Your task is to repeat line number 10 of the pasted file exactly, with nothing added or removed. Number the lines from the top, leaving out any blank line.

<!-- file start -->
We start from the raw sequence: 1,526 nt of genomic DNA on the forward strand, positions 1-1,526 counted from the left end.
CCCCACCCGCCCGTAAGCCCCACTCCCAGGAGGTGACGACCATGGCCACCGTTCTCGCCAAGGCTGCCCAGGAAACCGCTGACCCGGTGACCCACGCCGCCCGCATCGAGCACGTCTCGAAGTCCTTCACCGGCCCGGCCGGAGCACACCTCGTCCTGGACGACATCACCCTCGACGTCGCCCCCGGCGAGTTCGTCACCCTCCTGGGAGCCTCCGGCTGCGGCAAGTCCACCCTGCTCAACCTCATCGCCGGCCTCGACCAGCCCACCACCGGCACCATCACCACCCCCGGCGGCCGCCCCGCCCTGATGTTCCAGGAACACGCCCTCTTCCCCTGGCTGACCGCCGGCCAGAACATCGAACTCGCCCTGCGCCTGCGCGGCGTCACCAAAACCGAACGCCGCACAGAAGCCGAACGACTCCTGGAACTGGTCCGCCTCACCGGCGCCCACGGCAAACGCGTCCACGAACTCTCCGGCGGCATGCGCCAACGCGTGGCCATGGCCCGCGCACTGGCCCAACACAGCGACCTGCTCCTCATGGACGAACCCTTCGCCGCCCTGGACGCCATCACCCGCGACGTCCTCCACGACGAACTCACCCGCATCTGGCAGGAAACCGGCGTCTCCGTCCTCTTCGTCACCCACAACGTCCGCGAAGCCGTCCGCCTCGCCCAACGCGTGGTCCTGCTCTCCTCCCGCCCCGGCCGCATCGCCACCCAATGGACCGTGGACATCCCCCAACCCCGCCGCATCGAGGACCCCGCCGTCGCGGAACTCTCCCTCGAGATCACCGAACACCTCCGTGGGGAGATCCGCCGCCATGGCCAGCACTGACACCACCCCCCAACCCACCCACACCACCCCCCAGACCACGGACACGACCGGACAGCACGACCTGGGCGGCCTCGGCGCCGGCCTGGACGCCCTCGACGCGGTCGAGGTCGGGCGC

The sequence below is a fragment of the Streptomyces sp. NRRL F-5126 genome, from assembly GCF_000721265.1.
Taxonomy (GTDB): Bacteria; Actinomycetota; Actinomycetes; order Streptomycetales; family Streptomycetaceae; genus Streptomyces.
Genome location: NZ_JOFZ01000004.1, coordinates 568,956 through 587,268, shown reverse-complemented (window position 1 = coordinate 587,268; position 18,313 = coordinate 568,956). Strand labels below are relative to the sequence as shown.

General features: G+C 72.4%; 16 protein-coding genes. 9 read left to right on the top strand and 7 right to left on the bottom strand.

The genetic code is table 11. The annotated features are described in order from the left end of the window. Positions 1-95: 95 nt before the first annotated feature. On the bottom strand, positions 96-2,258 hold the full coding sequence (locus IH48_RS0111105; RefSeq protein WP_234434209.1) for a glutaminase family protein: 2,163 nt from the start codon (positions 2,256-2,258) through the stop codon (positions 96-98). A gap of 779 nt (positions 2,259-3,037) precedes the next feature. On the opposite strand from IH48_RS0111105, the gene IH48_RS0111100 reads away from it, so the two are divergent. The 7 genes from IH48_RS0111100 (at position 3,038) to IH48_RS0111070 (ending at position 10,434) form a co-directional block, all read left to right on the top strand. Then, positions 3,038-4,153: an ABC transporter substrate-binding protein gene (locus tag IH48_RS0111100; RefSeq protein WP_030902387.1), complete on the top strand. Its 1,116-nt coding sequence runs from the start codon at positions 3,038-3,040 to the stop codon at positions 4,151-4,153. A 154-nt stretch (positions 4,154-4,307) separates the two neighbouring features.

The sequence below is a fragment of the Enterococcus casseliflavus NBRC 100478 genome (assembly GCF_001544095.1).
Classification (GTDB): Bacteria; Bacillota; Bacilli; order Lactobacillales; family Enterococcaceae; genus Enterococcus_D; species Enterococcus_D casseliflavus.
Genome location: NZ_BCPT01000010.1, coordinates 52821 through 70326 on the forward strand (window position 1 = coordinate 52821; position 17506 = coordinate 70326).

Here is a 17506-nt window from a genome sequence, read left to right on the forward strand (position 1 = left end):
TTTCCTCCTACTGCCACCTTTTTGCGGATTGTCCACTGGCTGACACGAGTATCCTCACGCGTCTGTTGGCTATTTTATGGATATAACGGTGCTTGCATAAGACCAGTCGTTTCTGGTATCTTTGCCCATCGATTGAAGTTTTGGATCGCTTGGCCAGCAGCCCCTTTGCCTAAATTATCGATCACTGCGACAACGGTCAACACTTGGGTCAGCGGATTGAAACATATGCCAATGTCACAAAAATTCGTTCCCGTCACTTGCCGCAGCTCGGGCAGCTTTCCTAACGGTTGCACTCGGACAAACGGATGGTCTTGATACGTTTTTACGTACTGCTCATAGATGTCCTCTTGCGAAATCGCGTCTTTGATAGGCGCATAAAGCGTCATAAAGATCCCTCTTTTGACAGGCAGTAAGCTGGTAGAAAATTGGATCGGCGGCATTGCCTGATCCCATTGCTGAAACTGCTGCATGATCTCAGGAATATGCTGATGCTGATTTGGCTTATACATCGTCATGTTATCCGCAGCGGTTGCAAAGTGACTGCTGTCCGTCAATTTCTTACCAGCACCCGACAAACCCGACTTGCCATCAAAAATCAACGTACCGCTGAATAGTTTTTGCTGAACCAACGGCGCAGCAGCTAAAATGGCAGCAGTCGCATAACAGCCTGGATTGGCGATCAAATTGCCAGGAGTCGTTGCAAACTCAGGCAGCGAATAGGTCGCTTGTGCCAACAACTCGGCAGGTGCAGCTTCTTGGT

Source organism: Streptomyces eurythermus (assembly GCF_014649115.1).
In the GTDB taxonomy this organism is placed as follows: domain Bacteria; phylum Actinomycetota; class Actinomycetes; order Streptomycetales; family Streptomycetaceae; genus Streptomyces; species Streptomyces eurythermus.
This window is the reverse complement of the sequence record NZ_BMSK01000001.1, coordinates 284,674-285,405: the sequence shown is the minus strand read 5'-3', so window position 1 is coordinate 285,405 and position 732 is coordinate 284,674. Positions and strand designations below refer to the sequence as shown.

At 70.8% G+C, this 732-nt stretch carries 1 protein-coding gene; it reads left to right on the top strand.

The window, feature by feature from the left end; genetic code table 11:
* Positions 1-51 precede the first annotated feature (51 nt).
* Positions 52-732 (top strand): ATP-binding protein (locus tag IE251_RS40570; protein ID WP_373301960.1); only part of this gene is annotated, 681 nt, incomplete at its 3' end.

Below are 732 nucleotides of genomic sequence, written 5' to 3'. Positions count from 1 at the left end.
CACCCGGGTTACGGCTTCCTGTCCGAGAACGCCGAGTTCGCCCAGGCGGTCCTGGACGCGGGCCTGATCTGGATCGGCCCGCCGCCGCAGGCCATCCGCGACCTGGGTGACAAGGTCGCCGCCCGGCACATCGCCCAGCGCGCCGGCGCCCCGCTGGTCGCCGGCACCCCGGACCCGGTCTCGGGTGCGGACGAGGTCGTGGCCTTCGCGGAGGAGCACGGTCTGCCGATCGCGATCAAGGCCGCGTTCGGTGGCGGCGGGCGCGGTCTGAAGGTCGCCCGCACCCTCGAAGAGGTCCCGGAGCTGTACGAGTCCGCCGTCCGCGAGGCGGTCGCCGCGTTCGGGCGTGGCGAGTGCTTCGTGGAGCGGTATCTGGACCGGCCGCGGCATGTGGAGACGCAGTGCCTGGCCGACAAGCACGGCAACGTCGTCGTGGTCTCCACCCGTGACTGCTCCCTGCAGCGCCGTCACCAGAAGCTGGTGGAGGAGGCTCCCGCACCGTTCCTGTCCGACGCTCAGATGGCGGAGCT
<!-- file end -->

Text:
Genome location: NZ_BCPT01000010.1, coordinates 52821 through 70326 on the forward strand (window position 1 = coordinate 52821; position 17506 = coordinate 70326).